Factory W1 W2 W3 W4 Capacity

F1 19 30 50 10 7

F2 70 30 40 60 9

F3 40 8 70 20 18

Warehouse 5 8 7 14 34
Requirement
Transportation Problems :: 129

the initial basic feasible solution obtained by Vogel’s


approximation method is given below.
Table 22
W1 W2 W3 W4 Available

F1 5(19) 2(10) 7

F2 7(40) 2(60) 9

F3 8(8) 10(20) 18

Requirement 5 8 7 14

Test this for optimality.

Solution :
Step 1: Number of allocations = 3+4–1=6 and they are in
independent positon.
Step 2: ui

(19) (10) 10

(40) (60) 60

(8) (20) 20

vj 9 –12 –20 0

Step 3: 30 50

[c ij] = 70 30

40 70

ui

–2 –10 10

[u i+v j ]= 69 48 60

29 0 20

vj 9 –12 –20 0
130 :: Mathematics

32 60

d ij=[c ij ]–[u i+v j]= 1 –18

11 70

Step 4: Since one d ij < 0, therefore, the solution is not optimal.


See step 5 and onwards for to find new allocations and
test of optimality

Step 5: (ii) Available

5(19) 2(10) 7

+θ 7(40) 2(60) 9
–θ

8(8) 10(20) 18
–θ +θ

Required 5 8 7 14

(iii) min [ 8 – θ, 2 – θ ] = 0
i.e., 2 – θ = 0
i.e., θ = 2
Available
5(19) 2(10) 7
∴ 2(30) 7(40) 9
6(8) 12(20) 18
Required 5 8 7 14
This improved basic feasible solution gives the cost for
this solution as
5(19)+2(10)+2(30)+7(40)+6(8)+12(20) = Rs.743.

Step 6: Test this improved solution for optimality by repeating


steps 1,2,3 and 4. In each step, following matrices are
obtained:
Transportation Problems :: 131

Matrix [c ij] for empty cells Matrix for u i and v j


ui
• (30) (50) • •(19) •(10) –10

70 • • (60) •(30) •(40) 22

(40) • (70) • •(8) •(20) 0

vj 29 8 18 20

Matrix [u i+v j ] for empty cells Matrix for d ij =[c ij]-[u i+v j ]
for empty cells

• –2 8 • • 32 42 •

51 • • 42 19 • • 18

29 • 18 • 11 • 52 •

Since all d ij > 0, therefore, the solution given as improved


basic feasible solution is an optimal solution with minimum cost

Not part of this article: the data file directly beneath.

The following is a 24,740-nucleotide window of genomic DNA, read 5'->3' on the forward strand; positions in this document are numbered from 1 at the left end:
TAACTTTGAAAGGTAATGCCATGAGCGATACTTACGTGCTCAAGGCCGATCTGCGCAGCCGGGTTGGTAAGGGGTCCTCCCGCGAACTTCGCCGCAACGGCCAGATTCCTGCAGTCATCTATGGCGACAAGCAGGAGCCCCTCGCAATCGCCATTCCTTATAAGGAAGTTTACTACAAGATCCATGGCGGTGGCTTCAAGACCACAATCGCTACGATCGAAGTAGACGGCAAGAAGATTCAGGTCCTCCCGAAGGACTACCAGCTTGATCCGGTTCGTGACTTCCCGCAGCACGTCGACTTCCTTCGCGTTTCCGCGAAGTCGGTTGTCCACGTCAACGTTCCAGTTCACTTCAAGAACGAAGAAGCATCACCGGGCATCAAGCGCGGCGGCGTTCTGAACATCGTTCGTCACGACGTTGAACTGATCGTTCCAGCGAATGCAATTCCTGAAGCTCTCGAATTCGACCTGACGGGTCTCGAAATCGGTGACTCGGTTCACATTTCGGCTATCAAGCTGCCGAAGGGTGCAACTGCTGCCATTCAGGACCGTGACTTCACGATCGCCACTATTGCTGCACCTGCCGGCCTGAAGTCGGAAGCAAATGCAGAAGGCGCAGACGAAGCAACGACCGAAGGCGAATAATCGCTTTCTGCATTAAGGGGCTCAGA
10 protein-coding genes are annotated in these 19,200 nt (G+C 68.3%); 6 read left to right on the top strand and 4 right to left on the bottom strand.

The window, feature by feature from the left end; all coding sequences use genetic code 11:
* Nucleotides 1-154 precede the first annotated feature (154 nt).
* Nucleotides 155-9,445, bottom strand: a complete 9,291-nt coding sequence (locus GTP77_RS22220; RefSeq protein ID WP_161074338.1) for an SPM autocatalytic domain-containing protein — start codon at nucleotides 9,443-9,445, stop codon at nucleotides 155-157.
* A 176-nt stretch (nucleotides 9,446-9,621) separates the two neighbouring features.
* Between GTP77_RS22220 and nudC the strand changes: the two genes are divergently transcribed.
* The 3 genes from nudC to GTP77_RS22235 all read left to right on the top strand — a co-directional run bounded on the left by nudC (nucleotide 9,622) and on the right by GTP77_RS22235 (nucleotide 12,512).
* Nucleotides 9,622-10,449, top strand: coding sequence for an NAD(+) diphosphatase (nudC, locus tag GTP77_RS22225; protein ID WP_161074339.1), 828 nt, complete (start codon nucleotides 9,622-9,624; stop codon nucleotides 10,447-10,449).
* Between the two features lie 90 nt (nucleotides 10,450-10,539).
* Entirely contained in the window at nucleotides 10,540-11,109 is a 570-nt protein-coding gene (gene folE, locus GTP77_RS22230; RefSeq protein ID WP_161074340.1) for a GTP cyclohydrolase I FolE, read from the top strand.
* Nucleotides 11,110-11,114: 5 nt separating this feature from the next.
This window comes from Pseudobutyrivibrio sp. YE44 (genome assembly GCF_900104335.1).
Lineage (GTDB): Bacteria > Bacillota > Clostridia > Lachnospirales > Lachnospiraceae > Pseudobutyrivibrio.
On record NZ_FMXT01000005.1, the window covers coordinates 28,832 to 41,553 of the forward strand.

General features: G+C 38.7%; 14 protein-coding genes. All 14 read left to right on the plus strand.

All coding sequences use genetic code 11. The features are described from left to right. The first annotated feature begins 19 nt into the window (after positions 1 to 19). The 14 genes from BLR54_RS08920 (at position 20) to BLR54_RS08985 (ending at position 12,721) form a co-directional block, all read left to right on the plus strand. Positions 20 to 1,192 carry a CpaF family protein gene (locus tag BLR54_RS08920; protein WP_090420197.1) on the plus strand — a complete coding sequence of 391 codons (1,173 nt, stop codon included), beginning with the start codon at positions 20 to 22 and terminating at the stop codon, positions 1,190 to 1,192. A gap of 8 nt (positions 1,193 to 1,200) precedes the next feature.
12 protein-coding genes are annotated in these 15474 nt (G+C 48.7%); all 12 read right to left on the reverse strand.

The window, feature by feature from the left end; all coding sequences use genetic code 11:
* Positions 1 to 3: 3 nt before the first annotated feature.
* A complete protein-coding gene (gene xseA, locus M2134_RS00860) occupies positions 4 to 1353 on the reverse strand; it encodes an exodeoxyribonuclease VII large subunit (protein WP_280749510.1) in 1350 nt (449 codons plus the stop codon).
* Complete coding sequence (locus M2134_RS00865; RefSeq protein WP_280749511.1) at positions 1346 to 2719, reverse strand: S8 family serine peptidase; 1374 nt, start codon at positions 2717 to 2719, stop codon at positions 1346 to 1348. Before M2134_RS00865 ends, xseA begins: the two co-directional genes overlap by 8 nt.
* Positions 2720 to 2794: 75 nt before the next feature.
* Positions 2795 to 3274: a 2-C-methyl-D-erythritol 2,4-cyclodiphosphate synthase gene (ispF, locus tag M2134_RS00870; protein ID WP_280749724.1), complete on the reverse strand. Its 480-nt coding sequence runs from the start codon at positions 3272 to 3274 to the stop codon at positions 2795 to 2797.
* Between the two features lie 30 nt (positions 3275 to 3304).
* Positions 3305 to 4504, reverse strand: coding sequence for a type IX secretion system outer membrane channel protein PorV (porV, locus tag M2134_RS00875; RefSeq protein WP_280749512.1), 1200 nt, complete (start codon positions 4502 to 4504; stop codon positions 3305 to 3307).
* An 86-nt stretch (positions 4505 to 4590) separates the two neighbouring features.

= Rs.743.

INTEXT QUESTIONS 63.2

1. Test for optimality of the solution obtained in question


1 of Intext Questions 63.1. Give the final allocation table
and the minimum cost for the problem.

2. Test for optimality of the solution obtained in question


2 of Intext Questions 63.1. Give the final allocation table
and the minimum cost for the problem.

3. Test for optimality of the solution obtained in question


3 of Intext Questions 63.1. Give the final allocation table
and the minimum cost for the problem.
132 :: Mathematics

WHAT YOU HAVE LEARNT

START


Construct the cost matrix
if not already given.


Determine I.B.F.S. by any method
(i) North-West Corner rule.
(ii) Lowest cost entry method.
(iii) Vogel’s approximation method.


Is
No B.F.S. Yes
< non-degenerate >
?

Compute cell evaluation
d ij = [c ij]–[u i+vj] <
Choose the Select a maximum
largest value of θ so that
∨ negative cell one of the basic
No Is Yes evaluation for cell becomes
there any
d ij < 0
> indicating the empty maintain-
cell entering ing feasibility
the solution of new solution.
(Basic) ∨


Identify a loop which starts and
∨ ends at this cell connecting some
BFS or all basic cell making ± θ
is optimal adjustments in the cell at the
corners of this loop maintaining
feasibility.
<

STOP
Transportation Problems :: 133

TERMINAL QUESTIONS
1. Solve the following transportation problem :

B1 B2 B3 B4 Stock

A1 1 2 1 4 30

A2 3 3 2 1 50

A3 4 2 5 9 20

Requirement 20 40 30 10 100

Also test it for optimality.

2. Solve the following transportation problem :

B1 B2 B3 B4 Stock

A1 21 16 25 13 11

A2 17 18 14 23 13

A3 32 17 18 41 19

Requirement 6 10 12 15 43

Also test it for optimality.

ANSWERS TO INTEXT QUESTIONS


63.1
1.

D1 D2 D3 D4 Supply

O1 6(10) 8(8) 14

O2 2(13) 14(6) 16

O3 1(10) 4(6) 5

Demand 6 10 15 4 35
134 :: Mathematics

Cost = Rs.268
2.

D1 D2 D3 D4 Supply

O1 9(3) 8(7) 21(5) 38

O2 19(3) 19

O3 16(2) 16

O4 21(9) 2(4) 23

Demand 25 29 21 21 96

Cost = Rs.474
3.
D1 D2 D3 D4 Supply

O1 11(3) 11

O2 6(17) 3(18) 4(23) 13

O3 7(27) 12(18) 19

Demand 6 10 12 15 43

Cost = Rs.686

63.2
1. Find allocation table is
D1 D2 D3 D4 Supply

O1 4(10) 10(8) 14

O2 1(12) 15(6) 16

O3 1(8) 4(6) 5

Demand 6 10 15 4 35
Transportation Problems :: 135

Minimum cost = (4×10)+(10×8)+(1×12)+(15×6)+(1×8)+(4×6)

= 40+80+12+90+8+24

= Rs.254

2. Final allocation table


D1 D2 D3 D4 Supply

O1 23(3) 15(5) 38

O2 13(5) 6(4) 19

O3 16(4) 16

O4 2(4) 21(4) 23

Demand 25 29 21 21 96

minimum cost = (23×3)+(15×5)+(13×5)+(6×4)+(16×4)+(2×4)+(21×4)


= Rs.389
Alternate solution also exists.

(Note: Though the problem is tedious one but for practice it is


a good exercise)

3. Final allocation table is


D1 D2 D3 D4 Supply

O1 11(3) 11

O2 6(17) 3(18) 4(23) 13

O3 7(27) 12(18) 19

Demand 6 10 12 15 43
136 :: Mathematics

minimum cost = (11×3)+(6×17)+(3×18)+(4×23)+(7×27)+(12×18)


= 33+102+54+92+189+216
= Rs.686

ANSWERS TO TERMINAL QUESTIONS

1. Rs. 180
2. Rs. 711